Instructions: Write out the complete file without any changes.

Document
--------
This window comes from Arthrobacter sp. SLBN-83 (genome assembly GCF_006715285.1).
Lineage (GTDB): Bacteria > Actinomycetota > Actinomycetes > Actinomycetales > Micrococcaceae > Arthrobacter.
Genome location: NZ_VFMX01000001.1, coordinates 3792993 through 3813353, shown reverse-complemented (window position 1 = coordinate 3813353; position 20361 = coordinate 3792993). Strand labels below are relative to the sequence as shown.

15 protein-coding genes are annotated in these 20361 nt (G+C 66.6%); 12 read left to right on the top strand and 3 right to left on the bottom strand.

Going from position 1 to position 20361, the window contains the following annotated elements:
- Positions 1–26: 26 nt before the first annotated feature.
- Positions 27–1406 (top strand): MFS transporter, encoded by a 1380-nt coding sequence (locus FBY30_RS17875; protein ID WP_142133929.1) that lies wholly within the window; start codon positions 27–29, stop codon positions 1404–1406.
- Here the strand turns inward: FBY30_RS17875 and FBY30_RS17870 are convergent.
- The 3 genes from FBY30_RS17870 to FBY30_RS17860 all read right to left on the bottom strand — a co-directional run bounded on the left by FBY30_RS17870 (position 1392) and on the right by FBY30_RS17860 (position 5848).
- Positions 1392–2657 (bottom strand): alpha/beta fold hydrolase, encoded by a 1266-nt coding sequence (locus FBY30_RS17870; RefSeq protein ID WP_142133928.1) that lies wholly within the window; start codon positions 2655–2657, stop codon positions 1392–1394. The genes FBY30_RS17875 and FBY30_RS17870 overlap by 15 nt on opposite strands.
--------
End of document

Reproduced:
This window comes from Arthrobacter sp. SLBN-83 (genome assembly GCF_006715285.1).
Lineage (GTDB): Bacteria > Actinomycetota > Actinomycetes > Actinomycetales > Micrococcaceae > Arthrobacter.
Genome location: NZ_VFMX01000001.1, coordinates 3792993 through 3813353, shown reverse-complemented (window position 1 = coordinate 3813353; position 20361 = coordinate 3792993). Strand labels below are relative to the sequence as shown.

15 protein-coding genes are annotated in these 20361 nt (G+C 66.6%); 12 read left to right on the top strand and 3 right to left on the bottom strand.

Going from position 1 to position 20361, the window contains the following annotated elements:
- Positions 1–26: 26 nt before the first annotated feature.
- Positions 27–1406 (top strand): MFS transporter, encoded by a 1380-nt coding sequence (locus FBY30_RS17875; protein ID WP_142133929.1) that lies wholly within the window; start codon positions 27–29, stop codon positions 1404–1406.
- Here the strand turns inward: FBY30_RS17875 and FBY30_RS17870 are convergent.
- The 3 genes from FBY30_RS17870 to FBY30_RS17860 all read right to left on the bottom strand — a co-directional run bounded on the left by FBY30_RS17870 (position 1392) and on the right by FBY30_RS17860 (position 5848).
- Positions 1392–2657 (bottom strand): alpha/beta fold hydrolase, encoded by a 1266-nt coding sequence (locus FBY30_RS17870; RefSeq protein ID WP_142133928.1) that lies wholly within the window; start codon positions 2655–2657, stop codon positions 1392–1394. The genes FBY30_RS17875 and FBY30_RS17870 overlap by 15 nt on opposite strands.